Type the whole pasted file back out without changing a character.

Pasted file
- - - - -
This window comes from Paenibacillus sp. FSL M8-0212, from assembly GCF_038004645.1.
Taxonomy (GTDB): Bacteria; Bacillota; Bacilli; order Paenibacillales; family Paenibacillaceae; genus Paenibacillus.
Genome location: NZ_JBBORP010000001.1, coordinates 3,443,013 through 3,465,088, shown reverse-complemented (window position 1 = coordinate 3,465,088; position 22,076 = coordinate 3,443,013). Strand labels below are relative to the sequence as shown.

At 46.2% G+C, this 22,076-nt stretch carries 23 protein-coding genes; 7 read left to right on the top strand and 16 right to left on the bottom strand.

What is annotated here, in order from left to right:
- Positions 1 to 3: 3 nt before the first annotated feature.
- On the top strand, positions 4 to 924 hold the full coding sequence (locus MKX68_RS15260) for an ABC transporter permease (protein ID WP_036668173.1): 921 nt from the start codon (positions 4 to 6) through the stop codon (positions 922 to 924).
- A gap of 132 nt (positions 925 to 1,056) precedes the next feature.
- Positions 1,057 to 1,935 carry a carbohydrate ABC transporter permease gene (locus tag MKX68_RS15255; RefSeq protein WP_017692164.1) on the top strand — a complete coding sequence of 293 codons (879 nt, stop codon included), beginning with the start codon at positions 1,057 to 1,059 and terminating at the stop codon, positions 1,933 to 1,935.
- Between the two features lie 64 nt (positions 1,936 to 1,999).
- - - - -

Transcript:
This window comes from Paenibacillus sp. FSL M8-0212, from assembly GCF_038004645.1.
Taxonomy (GTDB): Bacteria; Bacillota; Bacilli; order Paenibacillales; family Paenibacillaceae; genus Paenibacillus.
Genome location: NZ_JBBORP010000001.1, coordinates 3,443,013 through 3,465,088, shown reverse-complemented (window position 1 = coordinate 3,465,088; position 22,076 = coordinate 3,443,013). Strand labels below are relative to the sequence as shown.

At 46.2% G+C, this 22,076-nt stretch carries 23 protein-coding genes; 7 read left to right on the top strand and 16 right to left on the bottom strand.

What is annotated here, in order from left to right:
- Positions 1 to 3: 3 nt before the first annotated feature.
- On the top strand, positions 4 to 924 hold the full coding sequence (locus MKX68_RS15260) for an ABC transporter permease (protein ID WP_036668173.1): 921 nt from the start codon (positions 4 to 6) through the stop codon (positions 922 to 924).
- A gap of 132 nt (positions 925 to 1,056) precedes the next feature.
- Positions 1,057 to 1,935 carry a carbohydrate ABC transporter permease gene (locus tag MKX68_RS15255; RefSeq protein WP_017692164.1) on the top strand — a complete coding sequence of 293 codons (879 nt, stop codon included), beginning with the start codon at positions 1,057 to 1,059 and terminating at the stop codon, positions 1,933 to 1,935.
- Between the two features lie 64 nt (positions 1,936 to 1,999).